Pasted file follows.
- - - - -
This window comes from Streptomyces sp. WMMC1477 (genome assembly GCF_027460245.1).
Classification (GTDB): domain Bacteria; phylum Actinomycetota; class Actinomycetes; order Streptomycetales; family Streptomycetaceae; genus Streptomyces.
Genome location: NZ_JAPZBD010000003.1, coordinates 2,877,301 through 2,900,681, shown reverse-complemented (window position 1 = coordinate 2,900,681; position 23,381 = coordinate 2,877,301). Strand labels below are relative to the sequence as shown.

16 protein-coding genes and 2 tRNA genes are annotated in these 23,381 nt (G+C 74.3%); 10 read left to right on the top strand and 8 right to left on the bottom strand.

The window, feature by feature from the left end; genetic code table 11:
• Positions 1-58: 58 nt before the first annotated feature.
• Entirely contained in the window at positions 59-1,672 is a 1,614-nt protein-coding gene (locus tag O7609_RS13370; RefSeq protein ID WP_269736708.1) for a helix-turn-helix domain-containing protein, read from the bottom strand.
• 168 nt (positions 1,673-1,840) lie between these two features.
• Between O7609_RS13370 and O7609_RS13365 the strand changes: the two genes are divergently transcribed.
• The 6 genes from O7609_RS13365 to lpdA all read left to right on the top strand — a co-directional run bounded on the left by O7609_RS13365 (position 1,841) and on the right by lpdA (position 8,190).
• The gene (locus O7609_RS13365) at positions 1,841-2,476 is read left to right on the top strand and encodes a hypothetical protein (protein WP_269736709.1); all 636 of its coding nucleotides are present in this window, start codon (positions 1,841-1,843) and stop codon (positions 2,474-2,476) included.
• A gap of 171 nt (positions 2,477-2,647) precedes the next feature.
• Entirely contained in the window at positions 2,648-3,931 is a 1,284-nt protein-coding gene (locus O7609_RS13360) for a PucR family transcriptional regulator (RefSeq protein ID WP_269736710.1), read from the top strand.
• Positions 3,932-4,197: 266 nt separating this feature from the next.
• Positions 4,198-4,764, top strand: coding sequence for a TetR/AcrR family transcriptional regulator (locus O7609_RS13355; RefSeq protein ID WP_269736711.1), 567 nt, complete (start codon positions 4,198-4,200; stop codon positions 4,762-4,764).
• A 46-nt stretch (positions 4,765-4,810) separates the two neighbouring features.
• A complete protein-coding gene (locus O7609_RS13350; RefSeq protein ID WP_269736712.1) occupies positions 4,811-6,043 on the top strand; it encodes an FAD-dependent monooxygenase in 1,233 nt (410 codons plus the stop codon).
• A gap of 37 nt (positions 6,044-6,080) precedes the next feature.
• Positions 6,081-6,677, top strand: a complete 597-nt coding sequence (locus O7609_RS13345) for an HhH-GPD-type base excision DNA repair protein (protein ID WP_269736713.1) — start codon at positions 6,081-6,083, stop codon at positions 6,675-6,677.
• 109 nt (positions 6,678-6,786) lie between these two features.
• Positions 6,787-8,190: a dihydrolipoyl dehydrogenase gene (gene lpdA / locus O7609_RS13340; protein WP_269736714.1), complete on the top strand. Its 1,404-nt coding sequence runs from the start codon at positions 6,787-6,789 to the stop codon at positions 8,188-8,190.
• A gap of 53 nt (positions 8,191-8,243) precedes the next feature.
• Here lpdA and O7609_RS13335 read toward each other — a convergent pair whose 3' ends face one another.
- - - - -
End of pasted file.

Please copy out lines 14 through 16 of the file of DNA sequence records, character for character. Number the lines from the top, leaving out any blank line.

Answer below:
• Positions 3,932-4,197: 266 nt separating this feature from the next.
• Positions 4,198-4,764, top strand: coding sequence for a TetR/AcrR family transcriptional regulator (locus O7609_RS13355; RefSeq protein ID WP_269736711.1), 567 nt, complete (start codon positions 4,198-4,200; stop codon positions 4,762-4,764).
• A 46-nt stretch (positions 4,765-4,810) separates the two neighbouring features.